ROSEMONT, Ill. (AP) — There were times when George Halas was so strapped for cash that he had to borrow from his kids to help keep the Chicago Bears going.
That’s what his daughter, Virginia McCaskey, remembered.
The Bears were struggling to stay afloat in the late 1920s and early 1930s, so much so that Halas, the founder of the franchise, had to turn to his children. He did that just to pay the family’s groceries and rent.
“I often use the word survival because of what was involved,” McCaskey said. “Fortunately, for us and for so many people now, it all worked out.”
McCaskey mentioned her dad, Halas, holding part-ownership in a commercial laundry company, working in real estate and selling cars as he tried to keep his other businesses going.
The Bears and the NFL both have come a long way since then.
The Bears held their 100th anniversary celebration over the weekend in what was billed as the franchise’s largest gathering of stars past and present.
Stars such as Mike Ditka, Dick Butkus, Mike Singletary and Dan Hampton were on hand this weekend. Even Gale Sayers, weakened by dementia, made the 130-mile trip from his home in Indiana to attend the opening ceremonies on Friday night, getting a rousing ovation in an emotional moment.
“This weekend has been like a happy dream that keeps going on and on,” McCaskey, the 96-year-old team matriarch, said Sunday.
She recalled the tough times after the Great Depression hit, with her father working various jobs and even borrowing from his children just so the family could eat and keep a roof over their head. Their money was in savings accounts established by Grandma Halas, who would send birthday and Christmas checks each year.
When she sees the gleaming, expanded suburban headquarters that bears her father’s name, it’s almost difficult to believe how far the franchise has come.
“It’s hard to imagine these days with all the millions and millions of dollars that people are talking about,” McCaskey said. “Each time I go up there, I think, ‘Does this really belong to us? Is this really part of our organization?’”
McCaskey touched on a wide range of topics, from the history of the franchise and the NFL and her father’s legacy to the current state of the team.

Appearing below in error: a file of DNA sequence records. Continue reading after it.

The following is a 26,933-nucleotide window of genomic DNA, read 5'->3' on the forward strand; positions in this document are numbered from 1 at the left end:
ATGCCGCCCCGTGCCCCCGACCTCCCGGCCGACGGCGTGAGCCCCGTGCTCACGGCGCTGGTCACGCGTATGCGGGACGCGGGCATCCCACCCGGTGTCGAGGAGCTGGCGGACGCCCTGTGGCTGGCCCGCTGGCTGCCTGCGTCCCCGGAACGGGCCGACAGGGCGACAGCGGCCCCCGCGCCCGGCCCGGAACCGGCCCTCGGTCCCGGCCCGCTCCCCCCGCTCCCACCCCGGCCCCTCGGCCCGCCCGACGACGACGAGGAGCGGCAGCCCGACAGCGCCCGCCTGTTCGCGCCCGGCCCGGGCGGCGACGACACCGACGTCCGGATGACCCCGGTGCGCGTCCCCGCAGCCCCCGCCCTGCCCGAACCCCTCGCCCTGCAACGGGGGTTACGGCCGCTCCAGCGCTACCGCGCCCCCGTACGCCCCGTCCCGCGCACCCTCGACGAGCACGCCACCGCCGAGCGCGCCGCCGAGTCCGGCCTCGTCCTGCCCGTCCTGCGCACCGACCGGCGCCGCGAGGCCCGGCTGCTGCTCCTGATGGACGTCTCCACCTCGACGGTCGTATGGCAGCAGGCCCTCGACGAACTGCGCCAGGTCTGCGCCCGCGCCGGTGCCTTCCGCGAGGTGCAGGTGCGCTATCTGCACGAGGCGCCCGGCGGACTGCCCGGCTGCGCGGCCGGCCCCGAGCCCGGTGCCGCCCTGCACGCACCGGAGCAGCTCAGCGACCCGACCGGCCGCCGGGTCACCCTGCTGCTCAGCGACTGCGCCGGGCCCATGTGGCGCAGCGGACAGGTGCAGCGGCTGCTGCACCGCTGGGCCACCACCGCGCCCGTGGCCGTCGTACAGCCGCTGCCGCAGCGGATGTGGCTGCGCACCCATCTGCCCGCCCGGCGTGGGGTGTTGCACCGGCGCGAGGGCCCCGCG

Though she was too young to remember it, she was around when the Bears signed Red Grange out of the University of Illinois in 1925 and embarked on a 19-game barnstorming tour that helped legitimize the struggling NFL. She saw the “Monsters of the Midway” re-establish themselves last season, winning the NFC North at 12-4 in fun-loving coach Matt Nagy’s first season. And she has witnessed just about everything in between.
She was asked what her favorite game was when the Bears played at Wrigley Field. That would be a 14-10 victory over the New York Giants in the 1963 NFL championship game.
The Bears intercepted Y.A. Tittle five times on the way to their sixth and final title with Halas as their coach. Chicago has won it all just one time since then, when the 1985 team shuffled its way to the Super Bowl and the ninth championship in franchise history.
“Even though it wasn’t against the Packers, it was the culmination of a championship season and my dad’s final championship,” McCaskey said. “We had beaten the Packers previously in Green Bay and in Wrigley Field that season.”
Her favorite Bears player? Walter Payton.
McCaskey also talked about the 1985 team, one of the greatest in NFL history. The Bears went 15-1, the lone loss coming on a Monday night at Miami in early December after Chicago outscored Dallas and Atlanta a combined 80-0 the previous two games.
“That was a very unusual team and a very unusual season because so much of the normal stress of game days seemed to be disappearing,” she said. “We could go to the game and not be completely knotted up inside. There was so much confidence in everyone. Except for the game at Miami, everything turned out very well.”
As for Nagy, McCaskey is a fan.
He helped set the tone as the Bears returned to the playoffs for the first time since the 2010 season. He won more games than any other rookie coach in franchise history, and he did it with an approach the city and team embraced. He ran trick plays with fun names and turned the locker room into a nightclub — “Club Dub” — after victories.
“My dad, George Halas, certainly celebrated every championship,” McCaskey said. “But all through the season, it was very serious work and very concentrated situations. There are pictures of him in the locker room after the various championships and I love them. But our present day coach has made each game and each week a possible celebration. And I think that is a very excellent difference. The season is so much longer, it’s so much harder to get to the final game and win the final game. But we’re hoping for a lot of those ‘Club Dub.’”